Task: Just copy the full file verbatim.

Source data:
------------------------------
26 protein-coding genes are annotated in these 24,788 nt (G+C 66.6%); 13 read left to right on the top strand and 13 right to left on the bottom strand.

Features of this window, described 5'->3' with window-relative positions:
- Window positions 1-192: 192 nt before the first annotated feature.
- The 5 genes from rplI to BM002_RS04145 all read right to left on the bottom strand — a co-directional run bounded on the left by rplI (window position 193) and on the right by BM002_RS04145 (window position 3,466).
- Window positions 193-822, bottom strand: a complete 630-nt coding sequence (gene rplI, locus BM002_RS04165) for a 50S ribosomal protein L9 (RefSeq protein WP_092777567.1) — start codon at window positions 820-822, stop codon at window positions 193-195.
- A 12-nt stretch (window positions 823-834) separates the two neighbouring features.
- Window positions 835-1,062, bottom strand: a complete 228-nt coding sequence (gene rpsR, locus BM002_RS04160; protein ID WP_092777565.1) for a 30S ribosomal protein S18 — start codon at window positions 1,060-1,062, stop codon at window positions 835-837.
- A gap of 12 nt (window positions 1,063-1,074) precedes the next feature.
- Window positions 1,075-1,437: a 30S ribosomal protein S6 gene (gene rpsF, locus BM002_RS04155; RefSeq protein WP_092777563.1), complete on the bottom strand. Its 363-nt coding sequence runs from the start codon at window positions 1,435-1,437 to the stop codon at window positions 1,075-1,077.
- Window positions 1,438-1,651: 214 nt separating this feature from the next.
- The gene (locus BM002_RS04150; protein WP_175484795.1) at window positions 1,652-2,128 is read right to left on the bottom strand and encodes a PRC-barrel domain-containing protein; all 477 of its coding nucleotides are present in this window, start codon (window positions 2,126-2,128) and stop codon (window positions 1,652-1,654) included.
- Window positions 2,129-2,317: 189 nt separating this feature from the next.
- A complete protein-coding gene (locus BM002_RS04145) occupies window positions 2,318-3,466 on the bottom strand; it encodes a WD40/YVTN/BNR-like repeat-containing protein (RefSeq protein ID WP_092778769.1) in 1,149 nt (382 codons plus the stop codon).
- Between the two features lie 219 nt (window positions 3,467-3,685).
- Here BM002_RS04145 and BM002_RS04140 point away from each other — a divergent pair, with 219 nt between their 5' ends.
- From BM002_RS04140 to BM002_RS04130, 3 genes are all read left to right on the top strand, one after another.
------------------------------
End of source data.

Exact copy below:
26 protein-coding genes are annotated in these 24,788 nt (G+C 66.6%); 13 read left to right on the top strand and 13 right to left on the bottom strand.

Features of this window, described 5'->3' with window-relative positions:
- Window positions 1-192: 192 nt before the first annotated feature.
- The 5 genes from rplI to BM002_RS04145 all read right to left on the bottom strand — a co-directional run bounded on the left by rplI (window position 193) and on the right by BM002_RS04145 (window position 3,466).
- Window positions 193-822, bottom strand: a complete 630-nt coding sequence (gene rplI, locus BM002_RS04165) for a 50S ribosomal protein L9 (RefSeq protein WP_092777567.1) — start codon at window positions 820-822, stop codon at window positions 193-195.
- A 12-nt stretch (window positions 823-834) separates the two neighbouring features.
- Window positions 835-1,062, bottom strand: a complete 228-nt coding sequence (gene rpsR, locus BM002_RS04160; protein ID WP_092777565.1) for a 30S ribosomal protein S18 — start codon at window positions 1,060-1,062, stop codon at window positions 835-837.
- A gap of 12 nt (window positions 1,063-1,074) precedes the next feature.
- Window positions 1,075-1,437: a 30S ribosomal protein S6 gene (gene rpsF, locus BM002_RS04155; RefSeq protein WP_092777563.1), complete on the bottom strand. Its 363-nt coding sequence runs from the start codon at window positions 1,435-1,437 to the stop codon at window positions 1,075-1,077.
- Window positions 1,438-1,651: 214 nt separating this feature from the next.
- The gene (locus BM002_RS04150; protein WP_175484795.1) at window positions 1,652-2,128 is read right to left on the bottom strand and encodes a PRC-barrel domain-containing protein; all 477 of its coding nucleotides are present in this window, start codon (window positions 2,126-2,128) and stop codon (window positions 1,652-1,654) included.
- Window positions 2,129-2,317: 189 nt separating this feature from the next.
- A complete protein-coding gene (locus BM002_RS04145) occupies window positions 2,318-3,466 on the bottom strand; it encodes a WD40/YVTN/BNR-like repeat-containing protein (RefSeq protein ID WP_092778769.1) in 1,149 nt (382 codons plus the stop codon).
- Between the two features lie 219 nt (window positions 3,467-3,685).
- Here BM002_RS04145 and BM002_RS04140 point away from each other — a divergent pair, with 219 nt between their 5' ends.
- From BM002_RS04140 to BM002_RS04130, 3 genes are all read left to right on the top strand, one after another.